Pound Sterling (GBP)

With quiet market trade yesterday as the US celebrated Thanksgiving, the Pound softened versus many of its peers despite an initially warm reaction to George Osborne’s autumn budget statement. The depreciation was the result of speculation that UK growth will slow and Bank of England (BoE) rate rises will be in very small increments when a hiking cycle eventually begins. On Friday morning, the Pound is holding a weak position versus all but commodity-correlated assets. The preliminary estimate for third-quarter Gross Domestic Product met with expectations of 0.5% growth on the quarter, with 2.3% growth on the year.  

 

Euro (EUR)

With European bonds predicted to be the hardest-hit by a Federal Reserve cash rate hike, the shared currency has dragged its heels over the past few days. Heightened speculation regarding policy easing from the European Central Bank (ECB) in December continues to weigh on demand for the common currency, although a better-than-anticipated Spanish Inflation Rate in November has seen the single currency edge higher versus many of its peers on Friday morning. Eurozone Consumer Confidence data, due for publication later on Friday morning, has the potential to provoke volatility for the Euro.

 

US Dollar (USD)

Whilst US citizens enjoyed the National Holiday of Thanksgiving, market trade was comparatively subdued yesterday. The US Dollar avoided significant depreciation, however, with the majority of economists predicting that the Federal Reserve will look to hike the cash rate in December. The likelihood of a Fed rate hike has been priced in by traders, with the US Dollar holding a high value. Historically, the US asset has cooled in the wake of a benchmark rate increase, but the current high value of the US Dollar could present a real problem with regards to growth prospects.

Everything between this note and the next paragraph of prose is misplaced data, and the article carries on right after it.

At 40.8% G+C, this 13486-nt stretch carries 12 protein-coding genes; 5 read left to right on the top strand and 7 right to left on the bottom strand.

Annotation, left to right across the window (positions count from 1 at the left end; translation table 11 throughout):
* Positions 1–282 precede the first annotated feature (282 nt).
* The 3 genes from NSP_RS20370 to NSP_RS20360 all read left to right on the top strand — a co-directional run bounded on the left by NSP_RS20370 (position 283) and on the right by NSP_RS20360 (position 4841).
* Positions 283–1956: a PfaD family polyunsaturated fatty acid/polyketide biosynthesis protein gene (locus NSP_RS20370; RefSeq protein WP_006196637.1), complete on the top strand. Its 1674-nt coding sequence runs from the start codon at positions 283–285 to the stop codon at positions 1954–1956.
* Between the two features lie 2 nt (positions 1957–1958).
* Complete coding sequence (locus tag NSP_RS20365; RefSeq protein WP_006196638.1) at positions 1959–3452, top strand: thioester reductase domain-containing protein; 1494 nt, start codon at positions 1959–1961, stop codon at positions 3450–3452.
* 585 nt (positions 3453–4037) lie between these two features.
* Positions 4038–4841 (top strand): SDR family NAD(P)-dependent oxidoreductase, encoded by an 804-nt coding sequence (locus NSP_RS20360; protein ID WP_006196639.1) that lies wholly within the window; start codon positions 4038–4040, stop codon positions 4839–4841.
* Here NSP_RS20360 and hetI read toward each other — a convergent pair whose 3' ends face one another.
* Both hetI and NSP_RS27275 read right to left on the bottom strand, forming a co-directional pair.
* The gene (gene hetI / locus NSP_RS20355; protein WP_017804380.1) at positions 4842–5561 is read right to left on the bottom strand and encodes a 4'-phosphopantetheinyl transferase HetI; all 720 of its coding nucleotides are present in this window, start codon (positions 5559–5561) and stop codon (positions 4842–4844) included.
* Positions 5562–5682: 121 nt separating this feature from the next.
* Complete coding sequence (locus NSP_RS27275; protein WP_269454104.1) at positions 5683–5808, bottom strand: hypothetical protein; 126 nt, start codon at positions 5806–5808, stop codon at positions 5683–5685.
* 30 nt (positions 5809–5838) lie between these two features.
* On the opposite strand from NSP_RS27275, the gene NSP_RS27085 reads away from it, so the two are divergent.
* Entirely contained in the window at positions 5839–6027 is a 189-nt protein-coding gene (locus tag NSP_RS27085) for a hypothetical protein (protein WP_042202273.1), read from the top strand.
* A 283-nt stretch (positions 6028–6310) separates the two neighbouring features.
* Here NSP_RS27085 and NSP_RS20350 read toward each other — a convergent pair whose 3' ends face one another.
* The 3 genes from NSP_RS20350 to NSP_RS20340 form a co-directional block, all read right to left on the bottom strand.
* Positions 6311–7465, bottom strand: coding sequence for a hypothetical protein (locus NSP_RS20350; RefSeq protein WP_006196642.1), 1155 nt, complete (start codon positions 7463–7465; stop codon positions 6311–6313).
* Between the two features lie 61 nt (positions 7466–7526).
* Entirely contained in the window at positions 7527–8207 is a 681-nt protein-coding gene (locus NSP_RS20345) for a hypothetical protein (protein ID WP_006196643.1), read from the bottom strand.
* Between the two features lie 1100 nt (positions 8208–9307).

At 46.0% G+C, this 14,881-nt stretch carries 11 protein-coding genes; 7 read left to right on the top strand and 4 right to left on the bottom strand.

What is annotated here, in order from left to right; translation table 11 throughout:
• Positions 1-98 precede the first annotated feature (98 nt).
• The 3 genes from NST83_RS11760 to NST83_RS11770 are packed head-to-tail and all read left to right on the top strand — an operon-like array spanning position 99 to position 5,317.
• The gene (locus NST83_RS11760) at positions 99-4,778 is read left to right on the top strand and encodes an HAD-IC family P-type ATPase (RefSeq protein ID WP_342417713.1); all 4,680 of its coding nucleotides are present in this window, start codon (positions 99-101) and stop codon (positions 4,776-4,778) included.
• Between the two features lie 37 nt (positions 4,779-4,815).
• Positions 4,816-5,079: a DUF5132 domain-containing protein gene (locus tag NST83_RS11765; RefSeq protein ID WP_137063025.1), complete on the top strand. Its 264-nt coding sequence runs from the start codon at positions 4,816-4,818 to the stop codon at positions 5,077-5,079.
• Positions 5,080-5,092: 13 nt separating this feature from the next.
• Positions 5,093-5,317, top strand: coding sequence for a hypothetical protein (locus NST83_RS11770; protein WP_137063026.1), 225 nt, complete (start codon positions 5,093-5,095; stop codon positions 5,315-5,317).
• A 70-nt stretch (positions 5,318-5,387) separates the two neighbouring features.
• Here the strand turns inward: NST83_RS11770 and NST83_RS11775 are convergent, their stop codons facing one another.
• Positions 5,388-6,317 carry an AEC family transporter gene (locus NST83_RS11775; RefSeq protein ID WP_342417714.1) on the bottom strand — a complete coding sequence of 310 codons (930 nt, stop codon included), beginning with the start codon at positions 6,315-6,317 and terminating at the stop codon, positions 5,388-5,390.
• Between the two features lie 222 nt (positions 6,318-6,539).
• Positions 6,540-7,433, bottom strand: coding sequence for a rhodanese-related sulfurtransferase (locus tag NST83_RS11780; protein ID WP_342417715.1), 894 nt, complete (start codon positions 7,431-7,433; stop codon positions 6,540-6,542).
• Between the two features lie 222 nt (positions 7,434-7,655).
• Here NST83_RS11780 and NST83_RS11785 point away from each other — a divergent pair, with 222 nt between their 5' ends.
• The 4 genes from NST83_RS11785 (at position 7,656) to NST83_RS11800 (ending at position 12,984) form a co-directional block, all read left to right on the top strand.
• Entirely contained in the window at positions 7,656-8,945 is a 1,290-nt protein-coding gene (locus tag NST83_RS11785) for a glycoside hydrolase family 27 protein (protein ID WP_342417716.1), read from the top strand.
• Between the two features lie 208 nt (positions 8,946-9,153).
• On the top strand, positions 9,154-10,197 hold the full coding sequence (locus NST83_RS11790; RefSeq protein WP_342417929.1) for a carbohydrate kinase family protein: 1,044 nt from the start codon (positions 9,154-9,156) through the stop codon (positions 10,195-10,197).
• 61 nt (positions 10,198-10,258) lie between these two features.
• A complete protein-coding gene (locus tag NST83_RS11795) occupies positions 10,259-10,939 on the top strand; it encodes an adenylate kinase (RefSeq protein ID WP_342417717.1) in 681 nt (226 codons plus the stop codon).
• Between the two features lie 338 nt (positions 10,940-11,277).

Australian Dollar (AUD)

The Australian Dollar continues to hold a weak position versus many of its peers after yesterday saw third-quarter Private Capital Expenditure contract by -9.2%. A massive drop in Chinese stock values and ongoing weakness in the commodities market is taking its toll, although the ‘Aussie’ (AUD) avoided larger depreciation on Friday thanks to slow US Dollar trade.

 

New Zealand Dollar (NZD)

Much like its Oceanic neighbour, the New Zealand Dollar declined versus its currency rivals in response to weak commodity prices and a 5.5% drop in the Shanghai Composite Index on Friday. Falling dairy prices continue to have a detrimental impact on demand for the New Zealand asset. Uncertainty regarding Reserve Bank of New Zealand (RBNZ) policy outlook is also having a negative impact on ‘Kiwi’ (NZD) demand.

 

Canadian Dollar (CAD)

Crude oil prices declined on Friday morning after October’s Chinese Industrial Profits contracted by -4.6%, which highlighted weakening demand from the world’s second-largest economy. This caused the ‘Loonie’ (CAD) to decline versus many of its peers, although losses have been somewhat slowed ahead of Canadian Industrial Product Price and Raw Material Price Index data.